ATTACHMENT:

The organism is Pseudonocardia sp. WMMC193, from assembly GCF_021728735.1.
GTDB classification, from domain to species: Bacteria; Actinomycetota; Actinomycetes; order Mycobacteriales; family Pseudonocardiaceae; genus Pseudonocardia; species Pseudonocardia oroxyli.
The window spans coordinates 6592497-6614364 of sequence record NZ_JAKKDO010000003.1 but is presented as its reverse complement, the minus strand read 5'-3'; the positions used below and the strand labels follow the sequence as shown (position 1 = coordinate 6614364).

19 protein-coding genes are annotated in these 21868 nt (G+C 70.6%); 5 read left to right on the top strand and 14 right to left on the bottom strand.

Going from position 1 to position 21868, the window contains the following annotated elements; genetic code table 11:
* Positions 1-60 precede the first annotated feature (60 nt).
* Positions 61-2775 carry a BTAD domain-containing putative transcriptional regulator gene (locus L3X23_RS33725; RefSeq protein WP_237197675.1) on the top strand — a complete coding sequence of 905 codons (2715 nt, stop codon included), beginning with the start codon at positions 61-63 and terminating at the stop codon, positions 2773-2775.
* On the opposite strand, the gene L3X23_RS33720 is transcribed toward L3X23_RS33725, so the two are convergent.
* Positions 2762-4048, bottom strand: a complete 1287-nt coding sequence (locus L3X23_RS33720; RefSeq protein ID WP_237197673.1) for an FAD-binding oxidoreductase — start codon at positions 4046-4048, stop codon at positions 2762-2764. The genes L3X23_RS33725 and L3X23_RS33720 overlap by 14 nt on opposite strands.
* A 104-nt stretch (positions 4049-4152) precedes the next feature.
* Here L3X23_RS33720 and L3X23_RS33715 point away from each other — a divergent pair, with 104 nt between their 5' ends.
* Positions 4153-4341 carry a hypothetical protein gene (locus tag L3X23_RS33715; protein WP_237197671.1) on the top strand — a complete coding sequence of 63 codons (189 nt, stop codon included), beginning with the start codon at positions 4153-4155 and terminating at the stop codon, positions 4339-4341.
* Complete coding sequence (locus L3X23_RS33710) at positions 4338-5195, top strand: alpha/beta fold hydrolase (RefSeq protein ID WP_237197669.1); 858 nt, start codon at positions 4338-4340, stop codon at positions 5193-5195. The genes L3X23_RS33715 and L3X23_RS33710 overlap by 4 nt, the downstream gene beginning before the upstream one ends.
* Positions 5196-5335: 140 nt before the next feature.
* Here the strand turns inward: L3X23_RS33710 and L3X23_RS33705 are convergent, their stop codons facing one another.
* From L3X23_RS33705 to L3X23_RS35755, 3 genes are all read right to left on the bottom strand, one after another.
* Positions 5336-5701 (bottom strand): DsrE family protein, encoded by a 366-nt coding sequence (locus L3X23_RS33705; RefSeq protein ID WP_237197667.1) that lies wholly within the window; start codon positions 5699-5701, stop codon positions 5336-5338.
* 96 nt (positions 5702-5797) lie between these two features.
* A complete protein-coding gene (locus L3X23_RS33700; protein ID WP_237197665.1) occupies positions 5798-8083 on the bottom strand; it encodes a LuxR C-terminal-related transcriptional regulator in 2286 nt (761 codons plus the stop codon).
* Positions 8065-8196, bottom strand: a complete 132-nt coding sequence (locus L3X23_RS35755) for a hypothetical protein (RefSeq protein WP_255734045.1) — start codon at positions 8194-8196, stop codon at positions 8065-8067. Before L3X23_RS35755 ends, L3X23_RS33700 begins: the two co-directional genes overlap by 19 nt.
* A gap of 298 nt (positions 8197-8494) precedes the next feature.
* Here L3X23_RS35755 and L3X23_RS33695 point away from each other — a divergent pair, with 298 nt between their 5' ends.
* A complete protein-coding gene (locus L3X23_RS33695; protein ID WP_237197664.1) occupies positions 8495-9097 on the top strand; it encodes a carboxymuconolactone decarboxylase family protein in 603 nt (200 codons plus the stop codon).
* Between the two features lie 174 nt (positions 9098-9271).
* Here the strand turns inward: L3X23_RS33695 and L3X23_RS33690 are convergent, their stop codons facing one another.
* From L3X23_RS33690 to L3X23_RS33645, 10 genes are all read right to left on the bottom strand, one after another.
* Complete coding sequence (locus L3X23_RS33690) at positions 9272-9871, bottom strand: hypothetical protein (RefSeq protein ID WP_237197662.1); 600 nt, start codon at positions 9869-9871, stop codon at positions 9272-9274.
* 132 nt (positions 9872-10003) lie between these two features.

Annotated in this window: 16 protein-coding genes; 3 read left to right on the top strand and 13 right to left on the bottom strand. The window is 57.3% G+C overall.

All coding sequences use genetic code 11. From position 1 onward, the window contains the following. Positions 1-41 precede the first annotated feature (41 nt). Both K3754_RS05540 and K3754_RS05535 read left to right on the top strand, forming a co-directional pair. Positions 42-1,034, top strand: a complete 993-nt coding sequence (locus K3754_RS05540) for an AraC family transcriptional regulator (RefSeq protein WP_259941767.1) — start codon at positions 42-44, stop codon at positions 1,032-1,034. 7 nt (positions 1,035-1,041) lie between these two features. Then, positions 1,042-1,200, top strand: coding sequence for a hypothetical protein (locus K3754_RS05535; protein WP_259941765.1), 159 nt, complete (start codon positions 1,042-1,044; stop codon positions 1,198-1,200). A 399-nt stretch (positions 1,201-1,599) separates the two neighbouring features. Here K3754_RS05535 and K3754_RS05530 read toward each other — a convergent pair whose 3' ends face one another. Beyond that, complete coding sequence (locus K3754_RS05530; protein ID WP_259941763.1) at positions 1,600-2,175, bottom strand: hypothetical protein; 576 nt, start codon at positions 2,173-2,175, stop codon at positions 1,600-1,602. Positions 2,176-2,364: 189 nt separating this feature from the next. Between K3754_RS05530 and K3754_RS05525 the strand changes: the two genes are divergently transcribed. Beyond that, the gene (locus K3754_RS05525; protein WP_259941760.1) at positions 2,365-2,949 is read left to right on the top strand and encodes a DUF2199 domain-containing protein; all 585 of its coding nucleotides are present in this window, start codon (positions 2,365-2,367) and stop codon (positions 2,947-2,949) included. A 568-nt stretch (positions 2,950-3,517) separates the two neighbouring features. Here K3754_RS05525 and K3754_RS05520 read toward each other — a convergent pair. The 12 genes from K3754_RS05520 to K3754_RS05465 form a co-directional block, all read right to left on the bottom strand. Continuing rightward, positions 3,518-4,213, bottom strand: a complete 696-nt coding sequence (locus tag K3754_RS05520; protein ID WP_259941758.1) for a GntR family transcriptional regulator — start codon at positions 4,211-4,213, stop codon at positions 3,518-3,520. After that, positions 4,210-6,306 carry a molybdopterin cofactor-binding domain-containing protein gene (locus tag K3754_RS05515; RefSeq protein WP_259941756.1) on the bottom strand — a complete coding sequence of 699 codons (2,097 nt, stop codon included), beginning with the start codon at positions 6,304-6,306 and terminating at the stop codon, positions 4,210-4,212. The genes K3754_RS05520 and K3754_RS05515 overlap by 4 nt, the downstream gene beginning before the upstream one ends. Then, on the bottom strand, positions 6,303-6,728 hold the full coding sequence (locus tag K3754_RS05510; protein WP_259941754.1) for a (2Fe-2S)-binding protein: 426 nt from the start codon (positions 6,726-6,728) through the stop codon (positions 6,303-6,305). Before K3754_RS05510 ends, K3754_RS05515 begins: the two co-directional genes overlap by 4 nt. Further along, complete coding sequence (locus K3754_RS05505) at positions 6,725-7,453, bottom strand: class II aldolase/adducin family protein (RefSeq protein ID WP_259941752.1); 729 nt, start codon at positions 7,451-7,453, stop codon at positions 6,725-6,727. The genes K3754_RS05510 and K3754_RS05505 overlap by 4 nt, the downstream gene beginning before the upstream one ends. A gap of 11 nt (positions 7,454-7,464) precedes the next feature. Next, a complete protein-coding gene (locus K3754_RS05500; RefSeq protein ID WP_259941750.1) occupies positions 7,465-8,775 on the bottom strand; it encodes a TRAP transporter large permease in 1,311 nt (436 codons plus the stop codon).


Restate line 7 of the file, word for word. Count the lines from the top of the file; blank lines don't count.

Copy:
* Positions 61-2775 carry a BTAD domain-containing putative transcriptional regulator gene (locus L3X23_RS33725; RefSeq protein WP_237197675.1) on the top strand — a complete coding sequence of 905 codons (2715 nt, stop codon included), beginning with the start codon at positions 61-63 and terminating at the stop codon, positions 2773-2775.